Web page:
For many of us, babysitting was either one of our earliest occupations or a compensation-free family obligation. The natural order dictates that older children are mandated to care for their younger siblings. Even if you’re an only child, it’s safe to say, that you were likely saddled with the task of supervising younger cousins, neighbors, etc. The worst-case scenario, of course, was when you’d be charged with babysitting detail when you had already made other, more socially rewarding plans.
One of the greatest things about comedies in the 1980s was how well they tapped into the universal youth experience. Even when the specific plot elements ventured to the absurd or the hilariously over-the-top, the films were still rooted in an insightful grasp of what it meant to be a teenager during that cinematically seminal decade. John Hughes was the undisputed king of filmic youth culture in the ’80s, but another filmmaker vital to the era was Chris Columbus. His first directorial effort, Adventures in Babysitting, is one of the prime examples of this youthful understanding.
Adventures in Babysitting, its self-evident title notwithstanding, is the story of teenage girl Chris (Elisabeth Shue), whose plans for a big date run aground, and instead she ends up getting hired to watch a couple of kids. Unfortunately, Chris’ friend Brenda gets stranded downtown. Chris must now pile the kids in the car and head into the city, which sets in motion a series of incredibly unfortunate events that seriously threaten the likelihood of her getting paid for this babysitting gig. It is an absolute classic, and not just because it stars the astronomically adorable Shue.
The movie is a classic style single-evening comedy with a plot full of out-of-control hijinks, and plenty of wonderful decade flavoring; like an ’80s-set, teenaged It Happened One Night. It has genuine characters, a great cast, and even an appearance by Thor… sort of. But more than all of that, it keeps its protagonist likable even as she basically endangers the lives of three children. She’s not ferrying the kids in her care into peril for selfish reasons. She’s trapped between a rock and a hard place, and makes the tough decision. The stakes are appropriately established to reasonably absolve Chris of taking the kids she’s watching into the city at night.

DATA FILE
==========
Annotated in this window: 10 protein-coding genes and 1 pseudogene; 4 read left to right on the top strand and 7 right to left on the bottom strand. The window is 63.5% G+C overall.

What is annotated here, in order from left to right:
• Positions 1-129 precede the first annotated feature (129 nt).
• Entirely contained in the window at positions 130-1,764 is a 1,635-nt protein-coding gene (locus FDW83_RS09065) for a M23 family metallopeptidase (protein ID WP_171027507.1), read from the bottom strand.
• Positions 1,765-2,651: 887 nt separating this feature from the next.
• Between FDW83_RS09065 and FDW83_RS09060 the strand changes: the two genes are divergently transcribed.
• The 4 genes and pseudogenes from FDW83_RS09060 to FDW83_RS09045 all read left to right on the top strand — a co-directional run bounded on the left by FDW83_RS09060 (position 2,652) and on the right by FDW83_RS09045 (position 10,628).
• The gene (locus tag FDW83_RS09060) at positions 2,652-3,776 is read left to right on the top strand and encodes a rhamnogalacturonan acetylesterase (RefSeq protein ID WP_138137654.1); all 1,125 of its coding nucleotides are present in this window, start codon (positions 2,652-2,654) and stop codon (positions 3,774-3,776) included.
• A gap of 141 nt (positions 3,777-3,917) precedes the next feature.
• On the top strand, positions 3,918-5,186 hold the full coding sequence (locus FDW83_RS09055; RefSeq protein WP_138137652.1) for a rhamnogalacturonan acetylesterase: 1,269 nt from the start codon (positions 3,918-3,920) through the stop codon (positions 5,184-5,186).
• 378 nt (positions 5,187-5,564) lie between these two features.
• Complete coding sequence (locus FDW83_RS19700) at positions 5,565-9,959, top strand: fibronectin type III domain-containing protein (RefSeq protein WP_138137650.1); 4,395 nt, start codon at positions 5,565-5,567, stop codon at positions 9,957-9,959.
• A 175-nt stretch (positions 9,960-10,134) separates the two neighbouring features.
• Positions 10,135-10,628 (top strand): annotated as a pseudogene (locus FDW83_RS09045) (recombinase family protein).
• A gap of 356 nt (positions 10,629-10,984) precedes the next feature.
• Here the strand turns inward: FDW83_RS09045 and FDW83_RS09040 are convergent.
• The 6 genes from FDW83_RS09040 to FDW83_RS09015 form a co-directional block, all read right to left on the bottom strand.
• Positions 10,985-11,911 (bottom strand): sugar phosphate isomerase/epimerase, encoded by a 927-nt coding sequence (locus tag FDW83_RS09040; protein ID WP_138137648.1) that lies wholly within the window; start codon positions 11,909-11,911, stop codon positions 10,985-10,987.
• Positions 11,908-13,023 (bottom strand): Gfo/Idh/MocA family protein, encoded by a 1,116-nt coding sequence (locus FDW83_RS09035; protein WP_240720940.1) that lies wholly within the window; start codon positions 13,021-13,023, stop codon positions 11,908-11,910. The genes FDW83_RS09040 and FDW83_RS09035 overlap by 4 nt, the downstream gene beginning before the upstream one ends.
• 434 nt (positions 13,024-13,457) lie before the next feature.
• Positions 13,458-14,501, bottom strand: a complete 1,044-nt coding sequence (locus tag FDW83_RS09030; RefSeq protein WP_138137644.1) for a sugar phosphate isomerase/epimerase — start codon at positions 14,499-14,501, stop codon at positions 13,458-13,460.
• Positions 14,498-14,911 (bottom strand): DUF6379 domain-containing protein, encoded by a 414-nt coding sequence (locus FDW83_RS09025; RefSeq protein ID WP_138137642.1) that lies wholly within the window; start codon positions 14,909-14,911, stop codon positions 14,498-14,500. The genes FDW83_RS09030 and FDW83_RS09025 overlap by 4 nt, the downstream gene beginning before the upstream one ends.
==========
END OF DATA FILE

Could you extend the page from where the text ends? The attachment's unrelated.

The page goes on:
This seemingly small facet of Adventures in Babysitting is actually the most crucial component to its success, as evidenced by the 2011 comedy The Sitter, starring Jonah Hill. The Sitter could not be a more desperate attempt to recapture the spark of Adventures in Babysitting if it were an actual sanctioned remake of Adventures in Babysitting. The problem with the film, however, is that it misunderstands this fundamental detail. When Hill makes the irresponsible decision to take the kids in his care into the city, it’s for the far less altruistic motivation of getting laid. It is for this reason that his character is wholly unlikable, and the film’s tone is woefully muddled. The other issue with The Sitter is that, unlike Adventures in Babysitting, its lineup of babysat stars is crude and abusive the point that the audience cares little whether they make it back home.
Can the Adventures in Babysitting formula ever be recreated? Enter Fun Size. If you blink, you may miss the advertising for this upcoming Nickelodeon comedy, but Fun Size is a surprisingly charming and sincere Halloween romp. The story follows a young girl named Wren (Victoria Justice), whose plans to attend the hottest All Hallows Eve party are derailed when she’s forced to take her little brother trick-or-treating. The younger sibling in question is a strange, mute troublemaker dressed like a one-armed Spider-Man. He manages to elude his big sis, and the evening becomes a wild hunt to retrieve this pint-sized terror.
Here again, our put-upon teen protagonist does not invite chaos into her evening, nor is her brother’s predicament the result of any selfish choice on her part. We’re therefore able to enjoy the steadily escalating lunacy of the movie while remaining empathetic to the heroine. Also similar to Adventures in Babysitting is that, while a bit of a maniac, the crud tyke in Wren’s charge has a pronounced measure of sweetness. He manages to stay lovable, even as he causes the most bedlam.
While Fun Size doesn’t feel as much a direct riff on Adventures in Babysitting as did The Sitter, it nevertheless speaks to the endearing qualities contained therein. It’s no leap to suggest that if, like this writer, you harbor an affinity for Columbus’ 1987 classic, Fun Size will prove a full-size treat.
[Photo Credit: Paramount Pictures, Touchstone Films]